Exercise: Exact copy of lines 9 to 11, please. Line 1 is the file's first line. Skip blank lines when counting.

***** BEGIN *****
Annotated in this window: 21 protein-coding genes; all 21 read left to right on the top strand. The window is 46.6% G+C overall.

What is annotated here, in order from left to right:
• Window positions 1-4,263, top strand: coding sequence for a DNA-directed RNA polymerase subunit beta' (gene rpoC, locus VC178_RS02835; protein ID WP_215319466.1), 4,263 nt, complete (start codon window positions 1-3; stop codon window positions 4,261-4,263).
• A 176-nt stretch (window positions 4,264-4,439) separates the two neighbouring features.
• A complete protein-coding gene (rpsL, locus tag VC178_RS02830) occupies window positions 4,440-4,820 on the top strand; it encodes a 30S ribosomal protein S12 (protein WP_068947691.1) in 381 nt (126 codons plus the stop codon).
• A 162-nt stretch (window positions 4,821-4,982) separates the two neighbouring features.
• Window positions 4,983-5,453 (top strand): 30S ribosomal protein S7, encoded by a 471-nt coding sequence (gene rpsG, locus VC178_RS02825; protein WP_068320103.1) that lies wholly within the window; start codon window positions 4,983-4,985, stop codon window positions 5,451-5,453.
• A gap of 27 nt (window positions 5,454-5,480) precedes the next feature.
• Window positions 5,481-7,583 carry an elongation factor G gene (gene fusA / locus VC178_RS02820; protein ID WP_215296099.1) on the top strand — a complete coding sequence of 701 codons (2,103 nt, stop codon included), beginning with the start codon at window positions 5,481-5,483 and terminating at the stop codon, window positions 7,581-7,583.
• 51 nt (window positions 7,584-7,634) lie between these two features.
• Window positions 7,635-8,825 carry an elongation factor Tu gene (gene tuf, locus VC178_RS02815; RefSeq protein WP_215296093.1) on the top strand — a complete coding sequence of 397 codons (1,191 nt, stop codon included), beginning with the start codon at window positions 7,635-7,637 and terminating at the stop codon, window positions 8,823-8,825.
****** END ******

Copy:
• Window positions 5,481-7,583 carry an elongation factor G gene (gene fusA / locus VC178_RS02820; protein ID WP_215296099.1) on the top strand — a complete coding sequence of 701 codons (2,103 nt, stop codon included), beginning with the start codon at window positions 5,481-5,483 and terminating at the stop codon, window positions 7,581-7,583.
• 51 nt (window positions 7,584-7,634) lie between these two features.
• Window positions 7,635-8,825 carry an elongation factor Tu gene (gene tuf, locus VC178_RS02815; RefSeq protein WP_215296093.1) on the top strand — a complete coding sequence of 397 codons (1,191 nt, stop codon included), beginning with the start codon at window positions 7,635-7,637 and terminating at the stop codon, window positions 8,823-8,825.